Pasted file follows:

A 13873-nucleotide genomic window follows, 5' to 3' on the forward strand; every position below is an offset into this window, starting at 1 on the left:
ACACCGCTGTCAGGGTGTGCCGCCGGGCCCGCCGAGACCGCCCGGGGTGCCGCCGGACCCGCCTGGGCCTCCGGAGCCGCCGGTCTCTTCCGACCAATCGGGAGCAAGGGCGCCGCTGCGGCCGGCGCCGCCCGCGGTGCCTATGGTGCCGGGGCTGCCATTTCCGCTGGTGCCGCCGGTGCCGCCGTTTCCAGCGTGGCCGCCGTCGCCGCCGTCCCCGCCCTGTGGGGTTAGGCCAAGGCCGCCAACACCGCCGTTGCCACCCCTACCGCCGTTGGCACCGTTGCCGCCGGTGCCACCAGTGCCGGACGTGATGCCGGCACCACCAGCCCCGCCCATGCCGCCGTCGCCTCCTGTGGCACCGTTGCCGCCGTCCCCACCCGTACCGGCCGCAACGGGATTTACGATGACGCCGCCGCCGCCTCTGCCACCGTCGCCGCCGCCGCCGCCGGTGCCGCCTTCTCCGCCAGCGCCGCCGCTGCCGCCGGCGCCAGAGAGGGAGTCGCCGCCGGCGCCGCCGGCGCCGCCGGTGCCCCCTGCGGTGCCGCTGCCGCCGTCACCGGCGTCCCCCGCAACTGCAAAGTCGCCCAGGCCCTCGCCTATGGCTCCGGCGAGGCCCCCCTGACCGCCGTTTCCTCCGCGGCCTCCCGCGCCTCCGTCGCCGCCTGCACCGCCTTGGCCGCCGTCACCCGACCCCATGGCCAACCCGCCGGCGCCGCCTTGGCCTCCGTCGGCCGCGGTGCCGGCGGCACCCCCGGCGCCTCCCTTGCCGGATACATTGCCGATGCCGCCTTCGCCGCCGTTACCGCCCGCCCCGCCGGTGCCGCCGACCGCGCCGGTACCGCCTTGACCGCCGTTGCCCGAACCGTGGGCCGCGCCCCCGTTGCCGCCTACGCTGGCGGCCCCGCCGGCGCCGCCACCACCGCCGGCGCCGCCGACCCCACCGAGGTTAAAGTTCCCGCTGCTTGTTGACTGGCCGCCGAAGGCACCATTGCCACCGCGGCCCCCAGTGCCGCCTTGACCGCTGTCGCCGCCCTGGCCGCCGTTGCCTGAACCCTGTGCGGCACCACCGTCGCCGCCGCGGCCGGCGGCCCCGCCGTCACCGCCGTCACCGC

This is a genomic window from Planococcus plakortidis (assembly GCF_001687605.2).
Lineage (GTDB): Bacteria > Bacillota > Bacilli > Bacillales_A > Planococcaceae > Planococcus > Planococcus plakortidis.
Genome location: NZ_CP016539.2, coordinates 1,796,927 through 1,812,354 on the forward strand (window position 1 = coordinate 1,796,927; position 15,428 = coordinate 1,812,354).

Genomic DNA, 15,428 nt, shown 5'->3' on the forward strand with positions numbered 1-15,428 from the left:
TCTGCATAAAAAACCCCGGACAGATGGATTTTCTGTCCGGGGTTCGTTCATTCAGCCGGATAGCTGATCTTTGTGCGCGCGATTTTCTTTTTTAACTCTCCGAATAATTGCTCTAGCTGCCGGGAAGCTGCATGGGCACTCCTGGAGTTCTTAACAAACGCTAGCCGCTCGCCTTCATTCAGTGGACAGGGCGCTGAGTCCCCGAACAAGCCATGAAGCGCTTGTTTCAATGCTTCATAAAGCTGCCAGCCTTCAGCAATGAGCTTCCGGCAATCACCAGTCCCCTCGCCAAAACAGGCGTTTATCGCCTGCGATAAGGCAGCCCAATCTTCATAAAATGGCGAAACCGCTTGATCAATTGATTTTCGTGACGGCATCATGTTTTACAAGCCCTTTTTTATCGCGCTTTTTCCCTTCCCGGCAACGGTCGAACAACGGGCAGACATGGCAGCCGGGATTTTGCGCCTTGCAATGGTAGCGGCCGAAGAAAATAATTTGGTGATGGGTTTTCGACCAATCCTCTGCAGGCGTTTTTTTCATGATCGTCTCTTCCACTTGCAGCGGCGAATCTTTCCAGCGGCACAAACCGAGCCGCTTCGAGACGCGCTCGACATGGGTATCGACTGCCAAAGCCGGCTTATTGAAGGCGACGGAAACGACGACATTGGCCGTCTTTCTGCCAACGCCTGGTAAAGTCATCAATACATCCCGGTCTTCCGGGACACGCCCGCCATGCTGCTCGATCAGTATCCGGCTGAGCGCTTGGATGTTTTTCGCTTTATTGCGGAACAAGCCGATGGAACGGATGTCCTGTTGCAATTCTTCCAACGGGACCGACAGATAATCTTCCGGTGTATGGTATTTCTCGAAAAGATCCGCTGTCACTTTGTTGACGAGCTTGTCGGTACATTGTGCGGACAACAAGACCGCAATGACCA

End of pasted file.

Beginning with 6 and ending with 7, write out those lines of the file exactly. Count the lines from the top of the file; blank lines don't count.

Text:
Genomic DNA, 15,428 nt, shown 5'->3' on the forward strand with positions numbered 1-15,428 from the left:
TCTGCATAAAAAACCCCGGACAGATGGATTTTCTGTCCGGGGTTCGTTCATTCAGCCGGATAGCTGATCTTTGTGCGCGCGATTTTCTTTTTTAACTCTCCGAATAATTGCTCTAGCTGCCGGGAAGCTGCATGGGCACTCCTGGAGTTCTTAACAAACGCTAGCCGCTCGCCTTCATTCAGTGGACAGGGCGCTGAGTCCCCGAACAAGCCATGAAGCGCTTGTTTCAATGCTTCATAAAGCTGCCAGCCTTCAGCAATGAGCTTCCGGCAATCACCAGTCCCCTCGCCAAAACAGGCGTTTATCGCCTGCGATAAGGCAGCCCAATCTTCATAAAATGGCGAAACCGCTTGATCAATTGATTTTCGTGACGGCATCATGTTTTACAAGCCCTTTTTTATCGCGCTTTTTCCCTTCCCGGCAACGGTCGAACAACGGGCAGACATGGCAGCCGGGATTTTGCGCCTTGCAATGGTAGCGGCCGAAGAAAATAATTTGGTGATGGGTTTTCGACCAATCCTCTGCAGGCGTTTTTTTCATGATCGTCTCTTCCACTTGCAGCGGCGAATCTTTCCAGCGGCACAAACCGAGCCGCTTCGAGACGCGCTCGACATGGGTATCGACTGCCAAAGCCGGCTTATTGAAGGCGACGGAAACGACGACATTGGCCGTCTTTCTGCCAACGCCTGGTAAAGTCATCAATACATCCCGGTCTTCCGGGACACGCCCGCCATGCTGCTCGATCAGTATCCGGCTGAGCGCTTGGATGTTTTTCGCTTTATTGCGGAACAAGCCGATGGAACGGATGTCCTGTTGCAATTCTTCCAACGGGACCGACAGATAATCTTCCGGTGTATGGTATTTCTCGAAAAGATCCGCTGTCACTTTGTTGACGAGCTTGTCGGTACATTGTGCGGACAACAAGACCGCAATGACCA